Ford Focus ST 2021 long-term review
What better than a hot hatch to make up for the many miles of driving we’ve missed during lockdown?
*Why we’re running it: *In the absence of a new RS, is the latest Focus ST good enough to be considered a credible flagship fast Ford hatchback?
-Month 9 - Month 8 - Month 7 - Month 6 - Month 5 - Month 4 - Month 3 - Month 2 - Month 1 - Specs-
-Life with a Ford Focus ST: Month 9-
*Brightens my day - 21 July 2021*
You normally need sunglasses to look at it face on, but even Ford’s Orange Fury paint can appear a little dull once a layer of dust and grime settles. Regular impromptu rinses courtesy of the recent bad weather have kept it looking fairly bright, but a proper wash is now overdue. Dirt has an uncanny ability to get into every seal and crevice.
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*A rotary reminder of how yesterday’s performance cars compare with today’s crop - 14 July 2021*
The Focus ST got several chances to stretch its legs last week, with multiple trips towards England’s south coast: one for a socially distanced wedding reception and the other to experience Mazda’s heritage fleet, marking 30 years since the fabled 787B won the Le Mans 24 Hours. No offence to the bride and groom, but I’m sure you can guess which I was more excited about, having limited experience of driving cars from before the 1990s – and no experience at all of rotary engines.
Ford’s 2.3-litre Ecoboost is no shrinking violet, with peak power arriving at 5500rpm and a 6500rpm redline. Yet despite two sizeable and throaty-sounding tailpipes, plus some in-cabin enhancement, it was never going to have the aural drama of an RX-8’s Renesis motor. Previously described on these pages as “sounding like a Hoover on full chat” in the way it screams all the way to 9000rpm, the suicide-doored coupé can be heard approaching from an impressive distance away.
The power delivery of a second- generation RX-7 was equally eye-opening. Turbo lag has been almost entirely engineered out of modern cars, and most (although not all) models that use forced induction do so in a fairly linear manner – including the Focus ST. Peak torque may arrive by 3000rpm, but not all in one big shove. In contrast, the Mazda comes on song in a rather hilarious manner, all in one go and complete with the unfiltered sounds of the turbo spooling up.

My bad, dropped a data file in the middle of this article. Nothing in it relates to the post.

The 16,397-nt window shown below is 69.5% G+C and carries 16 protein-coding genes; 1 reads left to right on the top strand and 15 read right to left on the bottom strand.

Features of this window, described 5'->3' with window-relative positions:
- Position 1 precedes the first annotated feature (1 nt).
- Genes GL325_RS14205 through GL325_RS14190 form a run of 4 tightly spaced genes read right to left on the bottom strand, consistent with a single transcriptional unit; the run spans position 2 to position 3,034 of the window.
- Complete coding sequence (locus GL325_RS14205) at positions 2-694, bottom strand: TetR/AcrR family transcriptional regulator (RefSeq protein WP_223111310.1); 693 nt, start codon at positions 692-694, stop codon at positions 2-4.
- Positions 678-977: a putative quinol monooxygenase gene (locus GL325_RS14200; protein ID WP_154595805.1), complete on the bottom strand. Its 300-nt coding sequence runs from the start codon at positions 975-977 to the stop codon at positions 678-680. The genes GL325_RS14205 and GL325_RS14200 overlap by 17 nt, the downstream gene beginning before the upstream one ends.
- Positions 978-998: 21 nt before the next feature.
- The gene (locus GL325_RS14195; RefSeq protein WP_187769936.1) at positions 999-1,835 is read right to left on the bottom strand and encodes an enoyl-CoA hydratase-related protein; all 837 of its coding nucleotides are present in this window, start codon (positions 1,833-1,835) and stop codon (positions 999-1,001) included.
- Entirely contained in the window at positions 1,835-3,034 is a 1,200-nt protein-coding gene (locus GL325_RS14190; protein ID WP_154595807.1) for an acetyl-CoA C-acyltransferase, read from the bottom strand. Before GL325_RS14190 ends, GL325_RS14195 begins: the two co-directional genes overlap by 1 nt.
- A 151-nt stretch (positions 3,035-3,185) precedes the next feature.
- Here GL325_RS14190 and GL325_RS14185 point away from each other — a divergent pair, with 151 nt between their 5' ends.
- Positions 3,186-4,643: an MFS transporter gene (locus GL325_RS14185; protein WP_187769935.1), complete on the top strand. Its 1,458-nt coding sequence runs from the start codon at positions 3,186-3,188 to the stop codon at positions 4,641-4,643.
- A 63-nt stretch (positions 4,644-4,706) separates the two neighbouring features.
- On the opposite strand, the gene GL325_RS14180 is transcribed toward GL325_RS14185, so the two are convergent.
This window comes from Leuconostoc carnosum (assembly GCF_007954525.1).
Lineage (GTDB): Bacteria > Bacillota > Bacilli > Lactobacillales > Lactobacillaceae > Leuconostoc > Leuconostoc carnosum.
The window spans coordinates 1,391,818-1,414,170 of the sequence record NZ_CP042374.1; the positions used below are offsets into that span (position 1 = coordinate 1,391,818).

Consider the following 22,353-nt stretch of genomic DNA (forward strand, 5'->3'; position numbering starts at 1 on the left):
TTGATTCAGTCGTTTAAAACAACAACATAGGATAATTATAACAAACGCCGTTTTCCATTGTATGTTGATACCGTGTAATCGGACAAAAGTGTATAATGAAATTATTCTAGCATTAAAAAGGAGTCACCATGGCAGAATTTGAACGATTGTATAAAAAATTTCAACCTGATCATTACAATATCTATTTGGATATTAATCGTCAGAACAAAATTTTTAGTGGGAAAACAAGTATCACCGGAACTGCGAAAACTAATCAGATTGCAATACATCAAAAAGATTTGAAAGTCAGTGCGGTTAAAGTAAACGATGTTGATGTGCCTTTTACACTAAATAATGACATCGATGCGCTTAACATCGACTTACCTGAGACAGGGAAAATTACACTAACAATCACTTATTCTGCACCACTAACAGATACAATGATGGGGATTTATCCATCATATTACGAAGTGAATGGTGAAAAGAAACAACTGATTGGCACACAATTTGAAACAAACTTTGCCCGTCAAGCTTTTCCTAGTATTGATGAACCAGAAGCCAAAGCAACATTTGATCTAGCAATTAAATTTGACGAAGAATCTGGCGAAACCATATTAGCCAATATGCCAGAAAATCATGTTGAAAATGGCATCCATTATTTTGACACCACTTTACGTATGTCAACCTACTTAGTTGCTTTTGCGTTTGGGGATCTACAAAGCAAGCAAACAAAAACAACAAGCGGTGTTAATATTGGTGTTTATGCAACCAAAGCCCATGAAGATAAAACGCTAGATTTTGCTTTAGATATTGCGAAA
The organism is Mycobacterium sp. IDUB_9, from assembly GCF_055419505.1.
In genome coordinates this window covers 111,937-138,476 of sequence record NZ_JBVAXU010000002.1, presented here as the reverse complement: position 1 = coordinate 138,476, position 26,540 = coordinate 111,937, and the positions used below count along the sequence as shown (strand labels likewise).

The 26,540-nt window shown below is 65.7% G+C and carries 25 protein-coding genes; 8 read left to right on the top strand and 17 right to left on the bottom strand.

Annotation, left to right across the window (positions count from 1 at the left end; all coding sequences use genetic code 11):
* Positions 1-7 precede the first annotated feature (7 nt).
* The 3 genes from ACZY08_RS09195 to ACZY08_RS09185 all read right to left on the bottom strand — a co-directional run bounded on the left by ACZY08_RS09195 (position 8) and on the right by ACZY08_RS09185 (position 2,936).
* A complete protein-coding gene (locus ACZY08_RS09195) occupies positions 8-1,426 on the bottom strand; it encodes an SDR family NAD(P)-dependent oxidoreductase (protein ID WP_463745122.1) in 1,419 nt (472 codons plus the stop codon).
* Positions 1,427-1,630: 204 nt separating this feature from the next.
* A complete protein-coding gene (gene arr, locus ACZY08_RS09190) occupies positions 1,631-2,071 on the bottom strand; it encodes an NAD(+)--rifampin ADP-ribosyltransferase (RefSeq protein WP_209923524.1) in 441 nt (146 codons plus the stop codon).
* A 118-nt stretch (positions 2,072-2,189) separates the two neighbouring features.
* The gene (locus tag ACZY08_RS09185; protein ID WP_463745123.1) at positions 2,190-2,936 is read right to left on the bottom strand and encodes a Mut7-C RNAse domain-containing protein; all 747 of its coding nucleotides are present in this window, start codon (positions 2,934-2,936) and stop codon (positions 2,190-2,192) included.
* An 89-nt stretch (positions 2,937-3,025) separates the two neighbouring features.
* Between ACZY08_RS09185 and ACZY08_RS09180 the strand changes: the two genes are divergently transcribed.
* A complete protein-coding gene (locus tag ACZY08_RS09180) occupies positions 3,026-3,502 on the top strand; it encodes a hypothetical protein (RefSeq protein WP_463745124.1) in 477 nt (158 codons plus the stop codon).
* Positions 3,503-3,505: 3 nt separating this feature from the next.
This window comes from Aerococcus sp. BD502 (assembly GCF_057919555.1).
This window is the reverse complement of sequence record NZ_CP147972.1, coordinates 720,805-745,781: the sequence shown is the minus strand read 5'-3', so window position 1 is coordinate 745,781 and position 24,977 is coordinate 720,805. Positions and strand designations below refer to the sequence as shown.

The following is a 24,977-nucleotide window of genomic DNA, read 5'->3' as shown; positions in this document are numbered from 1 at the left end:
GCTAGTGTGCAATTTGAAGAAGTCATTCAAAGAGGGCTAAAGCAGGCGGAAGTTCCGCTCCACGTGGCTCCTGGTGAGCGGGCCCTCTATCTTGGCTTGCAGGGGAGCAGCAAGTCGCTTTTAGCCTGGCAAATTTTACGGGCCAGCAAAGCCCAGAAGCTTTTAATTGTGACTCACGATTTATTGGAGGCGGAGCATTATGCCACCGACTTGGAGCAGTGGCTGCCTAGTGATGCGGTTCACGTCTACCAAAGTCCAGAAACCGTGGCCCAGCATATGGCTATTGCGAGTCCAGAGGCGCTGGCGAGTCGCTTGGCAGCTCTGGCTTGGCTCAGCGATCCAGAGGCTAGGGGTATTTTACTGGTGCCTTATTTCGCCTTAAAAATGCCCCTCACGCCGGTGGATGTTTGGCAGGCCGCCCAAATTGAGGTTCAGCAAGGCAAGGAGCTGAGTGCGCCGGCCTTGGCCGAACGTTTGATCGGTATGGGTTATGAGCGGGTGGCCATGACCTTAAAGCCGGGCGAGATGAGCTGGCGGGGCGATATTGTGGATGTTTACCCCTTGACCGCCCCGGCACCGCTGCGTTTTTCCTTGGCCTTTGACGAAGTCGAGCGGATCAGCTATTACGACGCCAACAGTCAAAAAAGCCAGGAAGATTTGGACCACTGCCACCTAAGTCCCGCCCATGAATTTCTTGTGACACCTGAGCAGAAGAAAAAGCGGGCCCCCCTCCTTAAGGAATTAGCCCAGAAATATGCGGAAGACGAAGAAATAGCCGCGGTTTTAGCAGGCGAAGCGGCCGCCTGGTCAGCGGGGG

They don’t have true classic car status just yet, but there’s clearly something entertaining about cars like these that present-day hot hatches such as the Focus ST struggle to match – not if its maker has any intention of passing safety, noise and emissions tests, anyway.
The experience did give me a greater appreciation for the Ford’s brilliantly calibrated steering rack, which may be power-assisted but is still delightfully precise – and doesn’t require a gym session to gain the strength to perform low-speed manoeuvres. I also now value being able to jump into any modern European car and know instinctively which steering wheel stalk controls the indicators.
The reputation that rotary engines have for grenading themselves, deserved or not, put me off the prospect of ever owning one a long time ago, but I could have happily spent the rest of the day sampling the ones fettled by Mazda’s press garage. When the rain came in, though, I was glad to be leaving in the Focus ST, with its anti-lock brakes and AEB.
Over the course of 200 motorway miles, it averaged 35mpg and kept me toasty with its heated seats and steering wheel, while in Normal driving mode the engine note fell back to a mild drone while cruising. Even the M25’s barbaric concrete section couldn’t drown out the Bang & Olufsen-supplied speakers. The ST is as easy to live with as any Focus, then, which is entirely the point.
Even the four-seat RX-8 felt like a special-occasion car, whereas the Focus can be relied on for every kind of journey. It can keep pace with a Porsche 718 Cayman on a twisty road when asked, but 99% of the time it flies under the radar. Or at least it would, were it not for the bright-orange paint.
*Driving position *Recaro seats hug your posterior and give plenty of support, with enough adjustment that you aren’t forced into an upright stance.
*Wireless charging *If you want to use your phone for Android Auto or Apple CarPlay mirroring, this is a £125 option that you can go without.
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*Orange paint might as well be a neon sign saying ‘fancy a race?’ - 7 July 2021*